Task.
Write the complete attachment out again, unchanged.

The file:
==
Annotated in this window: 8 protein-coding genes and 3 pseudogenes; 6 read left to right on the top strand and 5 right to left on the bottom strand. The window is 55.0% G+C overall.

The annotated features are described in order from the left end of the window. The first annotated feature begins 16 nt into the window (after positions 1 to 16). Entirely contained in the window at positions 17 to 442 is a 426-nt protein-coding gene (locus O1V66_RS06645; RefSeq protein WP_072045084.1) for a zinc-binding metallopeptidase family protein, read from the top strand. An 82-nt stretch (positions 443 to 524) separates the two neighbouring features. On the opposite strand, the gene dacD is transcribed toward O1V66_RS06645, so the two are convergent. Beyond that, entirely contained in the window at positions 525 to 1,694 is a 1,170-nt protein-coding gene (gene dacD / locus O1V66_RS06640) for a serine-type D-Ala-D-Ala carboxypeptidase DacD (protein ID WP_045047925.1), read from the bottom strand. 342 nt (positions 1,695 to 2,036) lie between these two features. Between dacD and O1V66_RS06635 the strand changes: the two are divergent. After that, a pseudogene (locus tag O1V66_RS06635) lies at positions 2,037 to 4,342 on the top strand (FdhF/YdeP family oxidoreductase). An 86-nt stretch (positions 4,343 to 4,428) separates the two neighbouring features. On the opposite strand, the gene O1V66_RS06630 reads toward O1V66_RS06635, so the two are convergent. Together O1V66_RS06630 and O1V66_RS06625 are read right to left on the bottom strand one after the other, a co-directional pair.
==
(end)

Annotated in this window: 8 protein-coding genes and 3 pseudogenes; 6 read left to right on the top strand and 5 right to left on the bottom strand. The window is 55.0% G+C overall.

The annotated features are described in order from the left end of the window. The first annotated feature begins 16 nt into the window (after positions 1 to 16). Entirely contained in the window at positions 17 to 442 is a 426-nt protein-coding gene (locus O1V66_RS06645; RefSeq protein WP_072045084.1) for a zinc-binding metallopeptidase family protein, read from the top strand. An 82-nt stretch (positions 443 to 524) separates the two neighbouring features. On the opposite strand, the gene dacD is transcribed toward O1V66_RS06645, so the two are convergent. Beyond that, entirely contained in the window at positions 525 to 1,694 is a 1,170-nt protein-coding gene (gene dacD / locus O1V66_RS06640) for a serine-type D-Ala-D-Ala carboxypeptidase DacD (protein ID WP_045047925.1), read from the bottom strand. 342 nt (positions 1,695 to 2,036) lie between these two features. Between dacD and O1V66_RS06635 the strand changes: the two are divergent. After that, a pseudogene (locus tag O1V66_RS06635) lies at positions 2,037 to 4,342 on the top strand (FdhF/YdeP family oxidoreductase). An 86-nt stretch (positions 4,343 to 4,428) separates the two neighbouring features. On the opposite strand, the gene O1V66_RS06630 reads toward O1V66_RS06635, so the two are convergent. Together O1V66_RS06630 and O1V66_RS06625 are read right to left on the bottom strand one after the other, a co-directional pair.